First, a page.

Should Israel demand the Arabian Sea be changed? Should Pakistan lobby the world to change the name of the Indian Ocean?  I have no idea if I have used the name ‘East Sea’ or not on my blog, but using an internationally accepted name is standard. I find this faux-controversy a fatiguing Koreanism, just like when Koreans insist on telling foreigners how old they are by their ‘Korean age.’ The ensuing confusion does little but gratify Korean insistence on uniqueness. Please, can we just stick to international standards and avoid self-flattering particularisms no one else cares about? Finally, it’s worth noting that there’s also the ‘Korea Strait.’ Should that be re-named the South Strait or something?Because this whole conversation will inevitably provoke a Japanese move on that name in response. Can’t we just drop this?

My Website is blocked in China – Hah! I’m flattered


greatfirewallofchina

I was just in China for a work thing, when I checked the Duck of Minerva (the IR blog where I also write) for something. Turns out the Duck is screened out by the Great Firewall. Even if you go to Google Search Hong Kong, it’s still blocked.

Wow. Who knew even nerdy IR theory and pop culture references posed a threat to CCP rule? Lame. Even more lame – my own website, which gets way less traffic, is blocked too. For sites as small as mine, that’s almost a complement – hah. If only I had readers similarly interested enough to even bother…

Agree with Heinlein’s ‘Citizens vs. Civilians’? then this US Military History is for you: Book Review


Starship-Troopers-starship-troopers-13578603-1024-768

I was asked by a participating member of the H-Diplo/ISSF network to review The American Culture of War. Here is the original link to my review, but it’s off in some far corner of the internet, so I thought I’d repost it here. In brief, I found the book a pretty disturbing rehearsal of right-wing tropes about the military in a democracy, especially from an academic, and there’s no way I’d ever use it with undergrads as Routledge suggests. The underlying moral driver is the ‘chicken hawk’ principle – that those without military experience are not morally qualified to lead DoD and should otherwise defer to uniformed military. At one point the author actually says that, because the US Army ‘distrusts’ Congress, the Army should ‘guide’ Congress. Yikes. Do Americans (and the author) really need to be told civilian authority runs the other way, and that that’s in the Constitution? I find that sort of military elitism democratically terrifying and reflective of the post-9/11 militarization of America that is now the single most important reason, IMO, to end the war on terror.

I would just add the following update: Both the book and review were written before Petraeus’ resignation, but it should come as no surprise that the text lionizes Petraeus. It is therefore a pleasing schadenfreude for the frightening post-9/11 military hero-worship of the US right to be taken down a notch. Here we go:

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My ‘Korea Times’ Op-Ed on what Korea Needs from its New Prez: Liberalization


ParkBefore President Park’s inauguration, the Korea Times asked me to participate in a forum of ‘foreign experts’ (don’t laugh too hard) on her incipient presidency. We were asked to make one direct suggestion for the new president. Here is the section at the KT website. I know several of the authors, and some of the op-eds are pretty good (too many are shameless pandering though). Unfortunately, my accepted submission was not published in this section, published after the inauguration, and edited far too heavily. (They never told me why; maybe this.)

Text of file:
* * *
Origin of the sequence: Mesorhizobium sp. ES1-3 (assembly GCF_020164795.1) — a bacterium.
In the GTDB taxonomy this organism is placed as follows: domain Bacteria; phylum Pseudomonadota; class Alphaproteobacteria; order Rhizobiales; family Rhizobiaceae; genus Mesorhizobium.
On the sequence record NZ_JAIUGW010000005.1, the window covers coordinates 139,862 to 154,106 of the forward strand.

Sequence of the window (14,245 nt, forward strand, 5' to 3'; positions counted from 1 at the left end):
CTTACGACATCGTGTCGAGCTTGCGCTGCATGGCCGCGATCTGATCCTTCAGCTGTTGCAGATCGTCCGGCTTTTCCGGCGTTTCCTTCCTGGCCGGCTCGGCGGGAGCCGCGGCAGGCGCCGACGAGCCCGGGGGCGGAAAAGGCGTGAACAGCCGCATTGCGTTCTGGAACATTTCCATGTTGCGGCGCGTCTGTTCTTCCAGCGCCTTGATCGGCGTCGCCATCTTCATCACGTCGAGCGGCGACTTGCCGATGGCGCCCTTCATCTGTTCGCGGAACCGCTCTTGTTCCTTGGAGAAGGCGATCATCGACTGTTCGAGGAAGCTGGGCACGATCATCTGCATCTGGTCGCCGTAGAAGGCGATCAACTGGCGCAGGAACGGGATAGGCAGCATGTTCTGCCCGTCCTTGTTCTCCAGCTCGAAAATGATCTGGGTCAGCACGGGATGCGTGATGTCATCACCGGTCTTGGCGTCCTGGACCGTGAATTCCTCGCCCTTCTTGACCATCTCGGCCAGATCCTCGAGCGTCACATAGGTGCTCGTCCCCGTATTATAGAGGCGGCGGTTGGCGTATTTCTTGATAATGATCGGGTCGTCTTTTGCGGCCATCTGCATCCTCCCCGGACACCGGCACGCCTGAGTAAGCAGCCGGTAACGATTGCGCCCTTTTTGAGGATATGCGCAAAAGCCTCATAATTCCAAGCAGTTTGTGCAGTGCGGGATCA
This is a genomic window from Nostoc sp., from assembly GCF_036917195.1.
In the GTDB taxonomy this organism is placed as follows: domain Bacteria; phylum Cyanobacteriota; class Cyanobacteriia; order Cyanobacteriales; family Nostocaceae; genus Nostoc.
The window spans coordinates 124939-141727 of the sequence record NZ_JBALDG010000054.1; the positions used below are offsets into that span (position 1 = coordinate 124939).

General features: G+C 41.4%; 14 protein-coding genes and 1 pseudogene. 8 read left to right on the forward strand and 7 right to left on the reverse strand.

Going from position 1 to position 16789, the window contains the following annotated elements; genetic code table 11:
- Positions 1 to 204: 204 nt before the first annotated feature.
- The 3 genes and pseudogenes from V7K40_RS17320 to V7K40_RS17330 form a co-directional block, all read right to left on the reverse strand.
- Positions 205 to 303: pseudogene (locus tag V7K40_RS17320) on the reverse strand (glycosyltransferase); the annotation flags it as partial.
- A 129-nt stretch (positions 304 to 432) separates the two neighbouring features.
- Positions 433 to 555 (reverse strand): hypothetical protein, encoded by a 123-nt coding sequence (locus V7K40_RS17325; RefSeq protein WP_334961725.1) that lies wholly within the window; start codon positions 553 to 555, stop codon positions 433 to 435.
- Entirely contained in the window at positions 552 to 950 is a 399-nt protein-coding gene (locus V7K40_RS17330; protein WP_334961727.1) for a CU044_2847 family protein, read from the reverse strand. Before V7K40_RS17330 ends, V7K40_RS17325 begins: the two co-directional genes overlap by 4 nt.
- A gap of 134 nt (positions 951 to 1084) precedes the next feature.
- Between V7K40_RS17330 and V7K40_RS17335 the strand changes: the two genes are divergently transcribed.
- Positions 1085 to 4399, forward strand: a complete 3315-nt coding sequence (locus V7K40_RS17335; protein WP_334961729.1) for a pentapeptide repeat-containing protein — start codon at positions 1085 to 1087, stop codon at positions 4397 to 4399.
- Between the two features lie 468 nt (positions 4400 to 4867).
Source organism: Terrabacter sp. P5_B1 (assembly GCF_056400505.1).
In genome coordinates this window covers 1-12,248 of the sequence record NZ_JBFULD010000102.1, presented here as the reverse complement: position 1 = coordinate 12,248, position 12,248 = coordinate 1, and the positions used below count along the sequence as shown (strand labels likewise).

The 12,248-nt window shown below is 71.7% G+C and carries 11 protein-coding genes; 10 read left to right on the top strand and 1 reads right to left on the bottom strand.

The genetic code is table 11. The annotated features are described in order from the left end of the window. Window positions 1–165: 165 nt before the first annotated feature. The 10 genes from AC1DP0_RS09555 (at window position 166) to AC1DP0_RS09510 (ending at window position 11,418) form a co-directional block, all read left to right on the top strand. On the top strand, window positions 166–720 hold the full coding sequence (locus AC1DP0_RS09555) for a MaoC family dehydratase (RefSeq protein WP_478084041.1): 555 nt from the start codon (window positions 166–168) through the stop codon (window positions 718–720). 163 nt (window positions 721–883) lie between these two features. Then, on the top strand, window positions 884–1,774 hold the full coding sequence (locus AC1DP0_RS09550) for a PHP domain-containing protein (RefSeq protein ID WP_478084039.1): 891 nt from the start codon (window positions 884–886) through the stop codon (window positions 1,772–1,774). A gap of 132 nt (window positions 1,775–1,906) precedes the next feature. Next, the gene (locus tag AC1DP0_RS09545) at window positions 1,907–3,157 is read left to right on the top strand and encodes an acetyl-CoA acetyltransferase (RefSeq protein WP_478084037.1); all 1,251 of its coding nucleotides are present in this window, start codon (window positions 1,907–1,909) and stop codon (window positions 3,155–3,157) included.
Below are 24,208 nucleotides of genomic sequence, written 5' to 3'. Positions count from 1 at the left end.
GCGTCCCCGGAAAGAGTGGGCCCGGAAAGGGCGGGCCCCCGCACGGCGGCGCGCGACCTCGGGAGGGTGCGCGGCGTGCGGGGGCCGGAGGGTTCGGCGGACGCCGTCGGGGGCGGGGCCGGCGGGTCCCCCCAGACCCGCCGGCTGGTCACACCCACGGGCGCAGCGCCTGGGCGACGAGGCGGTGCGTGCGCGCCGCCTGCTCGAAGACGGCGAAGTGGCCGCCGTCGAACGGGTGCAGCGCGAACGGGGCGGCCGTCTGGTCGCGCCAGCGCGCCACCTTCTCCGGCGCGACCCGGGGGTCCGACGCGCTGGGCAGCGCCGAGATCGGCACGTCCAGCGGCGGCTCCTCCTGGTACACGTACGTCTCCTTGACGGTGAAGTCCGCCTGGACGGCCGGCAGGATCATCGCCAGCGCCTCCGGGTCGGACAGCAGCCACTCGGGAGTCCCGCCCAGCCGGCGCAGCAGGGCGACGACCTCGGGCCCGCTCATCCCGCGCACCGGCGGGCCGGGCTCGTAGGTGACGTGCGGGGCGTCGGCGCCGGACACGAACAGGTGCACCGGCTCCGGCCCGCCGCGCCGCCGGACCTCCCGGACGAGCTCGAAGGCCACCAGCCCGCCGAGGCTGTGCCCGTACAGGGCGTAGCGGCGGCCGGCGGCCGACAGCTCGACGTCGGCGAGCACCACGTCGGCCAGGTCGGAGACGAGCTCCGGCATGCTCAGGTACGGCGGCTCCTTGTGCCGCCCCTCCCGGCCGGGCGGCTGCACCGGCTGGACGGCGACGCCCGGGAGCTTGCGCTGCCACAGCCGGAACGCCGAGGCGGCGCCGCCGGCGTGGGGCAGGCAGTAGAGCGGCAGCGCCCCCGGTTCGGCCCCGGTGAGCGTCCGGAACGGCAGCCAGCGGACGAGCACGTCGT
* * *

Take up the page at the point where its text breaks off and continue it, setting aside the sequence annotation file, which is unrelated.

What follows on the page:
Anyway, below is the original version of the op-ed, where I basically argue that Korean democracy is becoming a Seoul-based oligarchy of wealthy, similarly-schooled, intermarrying business and political elites  – basically the dark side of Kangnam style. Someone in Korean politics needs to turn this around, or under-40s in this country are going to ‘drop out’ Timothy Leary-style. There’s a quiet crisis of youth alienation brewing, but no one in ‘Kangnam world’ seems to care.

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My ‘Newsweek Japan’ Cover Story on the post-1979 ‘Asian Peace’ & Economic Miracle


Newsweek 3rd coverNewsweek Japan asked me to write an introductory essay for its January 16 special issue on tension in Northeast Asia (cover story to the left). I should have put this up 4 months ago, but I forgot and the arguments are still valid. Anyway, here is the link in Japanese, but I thought it would be useful to publish the original, untranslated version as well. (If you actually want the Japanese language version, email me for it please.)

The essay argues that Northeast Asia has benefited enormously from an ‘Asian peace’ in the last 35 years. All the remarkable growth in China and South Korea (as well as India and Southeast Asia) would not have happened without it. So fighting over some empty rocks (Liancourt Rocks, Pinnacle Islands) is a terrible idea. And for political scientists, the current Sino-Japanese tension is a good test of the hypothesis that economic interdependence brings peace. It’s fascinating to watch China especially try to figure out just how much economic gain to forego in pushing Japan over the Pinnacle Islands.

This was intended for their print edition, so there are no hyperlinks included in the text. Here we go:

“1979 was an important year in modern East Asia. It captures two of the region’s most important trends. It was the year of both the last serious military conflict between two East Asian countries – a Sino-Vietnamese border war – and the start of China’s capitalist modernization under Deng Xiaoping. These moments usefully frame the following thirty-four years: much of Asia has gotten substantially wealthier, and no major conflicts have broken out to upset that upward economic swing. This magnificent regional achievement has catapulted Asia, particularly East Asia, into the center of world politics.